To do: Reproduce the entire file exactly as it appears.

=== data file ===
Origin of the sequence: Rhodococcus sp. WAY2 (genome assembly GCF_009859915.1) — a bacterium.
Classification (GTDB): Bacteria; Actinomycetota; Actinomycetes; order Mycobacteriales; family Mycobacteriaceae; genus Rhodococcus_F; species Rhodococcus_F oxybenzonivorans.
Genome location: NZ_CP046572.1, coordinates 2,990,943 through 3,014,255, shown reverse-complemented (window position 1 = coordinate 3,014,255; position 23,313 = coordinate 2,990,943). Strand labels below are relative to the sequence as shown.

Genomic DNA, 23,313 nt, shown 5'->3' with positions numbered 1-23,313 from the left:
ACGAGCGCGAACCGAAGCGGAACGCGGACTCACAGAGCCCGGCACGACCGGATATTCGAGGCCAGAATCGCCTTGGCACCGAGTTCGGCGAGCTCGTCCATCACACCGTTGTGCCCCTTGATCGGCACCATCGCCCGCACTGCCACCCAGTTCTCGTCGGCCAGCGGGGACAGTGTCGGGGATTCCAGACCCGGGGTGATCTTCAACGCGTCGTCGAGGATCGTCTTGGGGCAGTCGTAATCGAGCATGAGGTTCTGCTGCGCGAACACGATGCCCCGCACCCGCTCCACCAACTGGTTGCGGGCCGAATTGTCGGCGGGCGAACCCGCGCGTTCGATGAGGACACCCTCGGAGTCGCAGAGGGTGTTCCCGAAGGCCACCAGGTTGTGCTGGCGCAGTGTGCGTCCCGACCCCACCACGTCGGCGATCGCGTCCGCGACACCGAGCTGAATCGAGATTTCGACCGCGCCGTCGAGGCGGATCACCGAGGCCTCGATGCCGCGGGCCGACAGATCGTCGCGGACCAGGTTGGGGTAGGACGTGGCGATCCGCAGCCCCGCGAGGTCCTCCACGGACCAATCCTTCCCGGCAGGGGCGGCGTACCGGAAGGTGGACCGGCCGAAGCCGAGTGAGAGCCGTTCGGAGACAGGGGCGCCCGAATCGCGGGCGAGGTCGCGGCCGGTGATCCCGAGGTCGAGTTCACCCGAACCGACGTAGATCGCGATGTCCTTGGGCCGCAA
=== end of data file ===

Origin of the sequence: Rhodococcus sp. WAY2 (genome assembly GCF_009859915.1) — a bacterium.
Classification (GTDB): Bacteria; Actinomycetota; Actinomycetes; order Mycobacteriales; family Mycobacteriaceae; genus Rhodococcus_F; species Rhodococcus_F oxybenzonivorans.
Genome location: NZ_CP046572.1, coordinates 2,990,943 through 3,014,255, shown reverse-complemented (window position 1 = coordinate 3,014,255; position 23,313 = coordinate 2,990,943). Strand labels below are relative to the sequence as shown.

Genomic DNA, 23,313 nt, shown 5'->3' with positions numbered 1-23,313 from the left:
ACGAGCGCGAACCGAAGCGGAACGCGGACTCACAGAGCCCGGCACGACCGGATATTCGAGGCCAGAATCGCCTTGGCACCGAGTTCGGCGAGCTCGTCCATCACACCGTTGTGCCCCTTGATCGGCACCATCGCCCGCACTGCCACCCAGTTCTCGTCGGCCAGCGGGGACAGTGTCGGGGATTCCAGACCCGGGGTGATCTTCAACGCGTCGTCGAGGATCGTCTTGGGGCAGTCGTAATCGAGCATGAGGTTCTGCTGCGCGAACACGATGCCCCGCACCCGCTCCACCAACTGGTTGCGGGCCGAATTGTCGGCGGGCGAACCCGCGCGTTCGATGAGGACACCCTCGGAGTCGCAGAGGGTGTTCCCGAAGGCCACCAGGTTGTGCTGGCGCAGTGTGCGTCCCGACCCCACCACGTCGGCGATCGCGTCCGCGACACCGAGCTGAATCGAGATTTCGACCGCGCCGTCGAGGCGGATCACCGAGGCCTCGATGCCGCGGGCCGACAGATCGTCGCGGACCAGGTTGGGGTAGGACGTGGCGATCCGCAGCCCCGCGAGGTCCTCCACGGACCAATCCTTCCCGGCAGGGGCGGCGTACCGGAAGGTGGACCGGCCGAAGCCGAGTGAGAGCCGTTCGGAGACAGGGGCGCCCGAATCGCGGGCGAGGTCGCGGCCGGTGATCCCGAGGTCGAGTTCACCCGAACCGACGTAGATCGCGATGTCCTTGGGCCGCAA